* The services with the highest overall percentage of consumers expressing dissatisfaction are inter-city rail services (25%), urban transport and mobile telephone services (both 23%) as well as fixed telephone services (22%). Postal services and gas supply services achieved the lowest rate of expressions of dissatisfaction (16%).
* Consumers are in general satisfied with the quality of the services. 81% expressed satisfaction with the level of quality. High levels of satisfaction were also recorded for the information provided (71%) and customer service (67%) while the general satisfaction with contracts was a little lower (63%).
* Price is the feature which causes most dissatisfaction among EU consumers. On average, for the eight services considered, 52% of consumers consider that prices are fair and 40% think that they are not. The percentage of consumers considering prices not fair ranges from 27% in postal services to 42% in urban transports, 45% in inter-city rail transports and fixed telephone services and even 49% in mobile telephone services. The latter, with inter-city rail transports, are the two services for which the dissatisfaction rate with regard to price fairness is higher than the satisfaction rate.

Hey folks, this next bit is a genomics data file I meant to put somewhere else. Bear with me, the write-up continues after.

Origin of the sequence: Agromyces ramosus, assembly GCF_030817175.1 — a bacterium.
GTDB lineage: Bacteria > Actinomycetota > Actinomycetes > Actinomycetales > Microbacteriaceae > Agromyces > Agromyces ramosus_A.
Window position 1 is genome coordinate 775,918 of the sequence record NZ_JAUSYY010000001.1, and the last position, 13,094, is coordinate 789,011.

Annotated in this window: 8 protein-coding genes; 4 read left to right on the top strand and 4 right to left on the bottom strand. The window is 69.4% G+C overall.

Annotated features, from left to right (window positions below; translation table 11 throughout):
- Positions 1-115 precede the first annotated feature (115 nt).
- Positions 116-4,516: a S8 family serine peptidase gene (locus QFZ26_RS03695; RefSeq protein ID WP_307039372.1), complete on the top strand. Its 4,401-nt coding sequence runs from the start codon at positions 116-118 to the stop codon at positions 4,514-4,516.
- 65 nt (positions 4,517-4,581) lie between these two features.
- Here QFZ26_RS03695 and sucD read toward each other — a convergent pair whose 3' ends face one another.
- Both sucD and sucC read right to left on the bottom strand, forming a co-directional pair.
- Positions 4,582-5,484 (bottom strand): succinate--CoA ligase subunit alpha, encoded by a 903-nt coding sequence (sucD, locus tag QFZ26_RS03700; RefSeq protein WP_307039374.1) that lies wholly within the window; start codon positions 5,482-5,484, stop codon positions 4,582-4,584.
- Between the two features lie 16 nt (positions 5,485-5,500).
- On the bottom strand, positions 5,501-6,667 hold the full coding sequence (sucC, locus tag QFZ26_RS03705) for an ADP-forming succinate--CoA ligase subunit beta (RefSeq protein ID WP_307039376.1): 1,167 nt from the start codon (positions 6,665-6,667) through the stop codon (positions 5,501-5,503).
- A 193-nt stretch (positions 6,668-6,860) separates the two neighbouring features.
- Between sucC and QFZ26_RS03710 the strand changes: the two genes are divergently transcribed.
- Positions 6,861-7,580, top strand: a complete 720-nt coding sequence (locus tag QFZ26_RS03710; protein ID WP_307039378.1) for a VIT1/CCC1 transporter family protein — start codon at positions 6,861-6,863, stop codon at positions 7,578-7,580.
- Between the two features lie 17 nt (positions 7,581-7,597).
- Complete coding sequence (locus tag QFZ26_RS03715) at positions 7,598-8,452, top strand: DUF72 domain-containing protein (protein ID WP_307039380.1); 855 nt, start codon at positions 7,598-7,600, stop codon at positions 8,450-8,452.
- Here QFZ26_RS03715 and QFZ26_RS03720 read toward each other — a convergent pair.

* The survey shows quite large differences in the general satisfaction across countries. The highest level of satisfaction was recorded in Luxembourg, the UK and Denmark where the global satisfaction were respectively 81, 78 and 76 percent. The lowest levels of global satisfaction are recorded in Germany, Spain and Italy where respectively 65, 63 and 56 percent of the consumers were satisfied in general. In five EU Member States 20% or more of consumers expressed general dissatisfaction with their services of general interest: Germany, Greece (both 20%), France (21%), Spain (23%) and Italy (31%).In the EU in general 67% of consumers are satisfied, while 20% are not.